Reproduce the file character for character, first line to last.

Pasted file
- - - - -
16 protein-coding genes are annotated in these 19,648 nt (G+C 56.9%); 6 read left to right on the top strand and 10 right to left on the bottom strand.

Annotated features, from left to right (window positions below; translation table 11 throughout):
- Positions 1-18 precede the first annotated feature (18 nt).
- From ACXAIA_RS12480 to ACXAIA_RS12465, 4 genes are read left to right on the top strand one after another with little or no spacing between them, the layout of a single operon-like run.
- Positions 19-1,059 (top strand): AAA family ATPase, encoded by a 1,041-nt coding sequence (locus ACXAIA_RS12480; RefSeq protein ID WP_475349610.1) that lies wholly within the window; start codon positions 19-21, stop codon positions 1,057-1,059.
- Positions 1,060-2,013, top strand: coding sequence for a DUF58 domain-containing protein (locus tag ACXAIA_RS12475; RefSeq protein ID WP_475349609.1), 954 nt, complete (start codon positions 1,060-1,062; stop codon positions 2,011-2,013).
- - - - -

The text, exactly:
16 protein-coding genes are annotated in these 19,648 nt (G+C 56.9%); 6 read left to right on the top strand and 10 right to left on the bottom strand.

Annotated features, from left to right (window positions below; translation table 11 throughout):
- Positions 1-18 precede the first annotated feature (18 nt).
- From ACXAIA_RS12480 to ACXAIA_RS12465, 4 genes are read left to right on the top strand one after another with little or no spacing between them, the layout of a single operon-like run.
- Positions 19-1,059 (top strand): AAA family ATPase, encoded by a 1,041-nt coding sequence (locus ACXAIA_RS12480; RefSeq protein ID WP_475349610.1) that lies wholly within the window; start codon positions 19-21, stop codon positions 1,057-1,059.
- Positions 1,060-2,013, top strand: coding sequence for a DUF58 domain-containing protein (locus tag ACXAIA_RS12475; RefSeq protein ID WP_475349609.1), 954 nt, complete (start codon positions 1,060-1,062; stop codon positions 2,011-2,013).